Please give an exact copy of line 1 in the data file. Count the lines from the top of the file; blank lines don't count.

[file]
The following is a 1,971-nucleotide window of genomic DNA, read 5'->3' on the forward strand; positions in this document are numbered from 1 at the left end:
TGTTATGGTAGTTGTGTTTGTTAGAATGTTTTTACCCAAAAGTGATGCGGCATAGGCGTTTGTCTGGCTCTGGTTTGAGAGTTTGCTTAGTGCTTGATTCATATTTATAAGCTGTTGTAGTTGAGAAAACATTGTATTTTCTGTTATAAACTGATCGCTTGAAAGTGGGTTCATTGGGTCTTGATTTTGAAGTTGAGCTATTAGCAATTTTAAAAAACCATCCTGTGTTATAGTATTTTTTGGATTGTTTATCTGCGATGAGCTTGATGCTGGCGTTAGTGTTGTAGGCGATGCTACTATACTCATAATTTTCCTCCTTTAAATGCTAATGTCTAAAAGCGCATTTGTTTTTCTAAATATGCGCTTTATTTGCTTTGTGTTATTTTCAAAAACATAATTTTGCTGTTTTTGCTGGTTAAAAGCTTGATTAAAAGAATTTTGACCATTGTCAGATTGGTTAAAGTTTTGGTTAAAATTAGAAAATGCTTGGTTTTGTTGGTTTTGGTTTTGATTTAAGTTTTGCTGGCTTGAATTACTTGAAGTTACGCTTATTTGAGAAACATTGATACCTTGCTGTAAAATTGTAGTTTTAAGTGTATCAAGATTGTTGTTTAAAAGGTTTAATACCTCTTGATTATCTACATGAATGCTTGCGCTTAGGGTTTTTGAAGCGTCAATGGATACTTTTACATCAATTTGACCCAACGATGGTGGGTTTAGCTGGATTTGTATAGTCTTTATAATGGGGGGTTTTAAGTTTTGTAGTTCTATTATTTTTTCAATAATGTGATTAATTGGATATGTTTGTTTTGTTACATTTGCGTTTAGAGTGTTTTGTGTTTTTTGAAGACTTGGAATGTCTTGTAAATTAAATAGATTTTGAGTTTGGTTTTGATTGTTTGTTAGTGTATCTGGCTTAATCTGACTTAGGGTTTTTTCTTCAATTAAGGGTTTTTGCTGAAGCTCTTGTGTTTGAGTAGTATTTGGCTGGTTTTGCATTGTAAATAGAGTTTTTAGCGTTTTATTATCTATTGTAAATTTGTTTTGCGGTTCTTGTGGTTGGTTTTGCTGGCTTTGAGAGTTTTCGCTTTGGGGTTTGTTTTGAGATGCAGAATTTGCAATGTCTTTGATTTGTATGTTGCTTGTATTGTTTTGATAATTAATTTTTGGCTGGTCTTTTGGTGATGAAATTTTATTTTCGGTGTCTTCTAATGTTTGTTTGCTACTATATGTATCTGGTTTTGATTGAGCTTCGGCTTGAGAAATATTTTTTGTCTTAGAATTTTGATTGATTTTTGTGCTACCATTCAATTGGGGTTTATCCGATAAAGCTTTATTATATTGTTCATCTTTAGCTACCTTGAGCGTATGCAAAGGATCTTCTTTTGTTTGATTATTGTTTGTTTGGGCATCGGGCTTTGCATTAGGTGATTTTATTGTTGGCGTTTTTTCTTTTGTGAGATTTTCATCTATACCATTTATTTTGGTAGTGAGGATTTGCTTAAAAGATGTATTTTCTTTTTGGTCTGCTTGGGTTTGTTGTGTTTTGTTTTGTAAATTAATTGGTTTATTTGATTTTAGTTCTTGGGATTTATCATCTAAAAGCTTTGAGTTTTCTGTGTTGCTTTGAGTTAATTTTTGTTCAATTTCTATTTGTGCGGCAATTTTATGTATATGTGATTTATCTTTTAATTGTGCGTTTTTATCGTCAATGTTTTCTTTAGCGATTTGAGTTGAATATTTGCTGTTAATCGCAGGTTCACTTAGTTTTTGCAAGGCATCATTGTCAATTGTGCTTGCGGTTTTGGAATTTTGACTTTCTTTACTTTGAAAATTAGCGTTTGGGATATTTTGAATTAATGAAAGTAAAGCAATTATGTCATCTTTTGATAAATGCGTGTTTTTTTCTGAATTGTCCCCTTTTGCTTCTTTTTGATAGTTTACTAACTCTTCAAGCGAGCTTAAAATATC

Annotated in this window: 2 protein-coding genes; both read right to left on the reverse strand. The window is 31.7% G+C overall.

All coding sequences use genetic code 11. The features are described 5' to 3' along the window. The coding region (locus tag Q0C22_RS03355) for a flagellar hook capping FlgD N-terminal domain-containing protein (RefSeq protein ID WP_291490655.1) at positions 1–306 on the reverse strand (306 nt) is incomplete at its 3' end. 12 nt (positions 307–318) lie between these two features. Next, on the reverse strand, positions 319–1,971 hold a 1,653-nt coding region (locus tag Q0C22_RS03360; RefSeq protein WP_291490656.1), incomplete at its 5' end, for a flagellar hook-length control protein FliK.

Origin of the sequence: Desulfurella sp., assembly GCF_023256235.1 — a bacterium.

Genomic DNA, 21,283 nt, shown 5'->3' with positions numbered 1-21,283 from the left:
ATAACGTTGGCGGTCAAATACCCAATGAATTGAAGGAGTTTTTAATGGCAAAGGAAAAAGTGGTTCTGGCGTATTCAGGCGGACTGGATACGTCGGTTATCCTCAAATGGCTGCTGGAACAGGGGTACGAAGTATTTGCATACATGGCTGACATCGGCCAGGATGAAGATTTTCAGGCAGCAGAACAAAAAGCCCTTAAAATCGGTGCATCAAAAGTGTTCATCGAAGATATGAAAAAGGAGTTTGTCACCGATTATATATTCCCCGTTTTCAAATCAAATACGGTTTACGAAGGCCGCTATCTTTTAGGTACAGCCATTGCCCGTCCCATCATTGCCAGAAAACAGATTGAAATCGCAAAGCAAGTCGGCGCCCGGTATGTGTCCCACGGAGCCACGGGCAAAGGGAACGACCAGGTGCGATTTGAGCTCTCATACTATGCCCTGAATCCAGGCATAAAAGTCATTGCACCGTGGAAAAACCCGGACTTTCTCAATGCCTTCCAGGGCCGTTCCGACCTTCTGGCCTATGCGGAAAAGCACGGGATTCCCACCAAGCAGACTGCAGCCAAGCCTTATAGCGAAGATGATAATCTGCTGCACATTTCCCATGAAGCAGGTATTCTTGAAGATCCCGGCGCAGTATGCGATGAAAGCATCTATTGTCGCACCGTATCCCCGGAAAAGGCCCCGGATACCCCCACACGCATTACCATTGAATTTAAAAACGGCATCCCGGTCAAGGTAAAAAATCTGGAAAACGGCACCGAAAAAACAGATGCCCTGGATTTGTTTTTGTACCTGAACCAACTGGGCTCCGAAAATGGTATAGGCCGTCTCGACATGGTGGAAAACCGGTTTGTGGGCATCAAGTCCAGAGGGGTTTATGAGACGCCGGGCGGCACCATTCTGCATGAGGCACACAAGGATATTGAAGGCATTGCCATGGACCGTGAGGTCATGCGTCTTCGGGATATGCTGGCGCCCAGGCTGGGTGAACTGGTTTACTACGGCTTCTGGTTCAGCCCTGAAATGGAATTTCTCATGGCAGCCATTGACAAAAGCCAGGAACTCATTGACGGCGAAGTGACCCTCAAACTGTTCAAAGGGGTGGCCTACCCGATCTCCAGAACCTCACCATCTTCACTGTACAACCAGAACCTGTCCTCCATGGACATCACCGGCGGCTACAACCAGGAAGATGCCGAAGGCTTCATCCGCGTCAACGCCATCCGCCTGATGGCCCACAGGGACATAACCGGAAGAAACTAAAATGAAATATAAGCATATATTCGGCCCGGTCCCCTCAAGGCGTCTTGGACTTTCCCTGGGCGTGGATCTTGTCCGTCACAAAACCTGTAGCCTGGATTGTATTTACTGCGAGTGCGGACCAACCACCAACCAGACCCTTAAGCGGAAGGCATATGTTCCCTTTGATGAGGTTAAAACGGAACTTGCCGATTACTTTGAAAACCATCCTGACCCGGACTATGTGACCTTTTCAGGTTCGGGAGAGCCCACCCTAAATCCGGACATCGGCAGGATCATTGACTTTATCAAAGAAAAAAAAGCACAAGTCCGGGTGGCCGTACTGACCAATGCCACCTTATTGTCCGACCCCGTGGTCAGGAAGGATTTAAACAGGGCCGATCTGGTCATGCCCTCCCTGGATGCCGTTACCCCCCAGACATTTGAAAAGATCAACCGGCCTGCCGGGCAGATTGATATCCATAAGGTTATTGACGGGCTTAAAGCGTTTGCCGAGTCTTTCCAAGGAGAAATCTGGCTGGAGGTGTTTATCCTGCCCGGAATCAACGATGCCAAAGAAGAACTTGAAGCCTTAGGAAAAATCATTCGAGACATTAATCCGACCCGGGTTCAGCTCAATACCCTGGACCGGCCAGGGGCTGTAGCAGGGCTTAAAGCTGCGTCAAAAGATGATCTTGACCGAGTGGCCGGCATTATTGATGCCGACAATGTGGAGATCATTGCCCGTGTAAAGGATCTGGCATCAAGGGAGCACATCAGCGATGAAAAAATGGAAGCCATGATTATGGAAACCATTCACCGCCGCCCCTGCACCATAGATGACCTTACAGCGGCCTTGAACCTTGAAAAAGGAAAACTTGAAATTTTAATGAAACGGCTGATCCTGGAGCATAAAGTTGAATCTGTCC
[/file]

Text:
The following is a 1,971-nucleotide window of genomic DNA, read 5'->3' on the forward strand; positions in this document are numbered from 1 at the left end: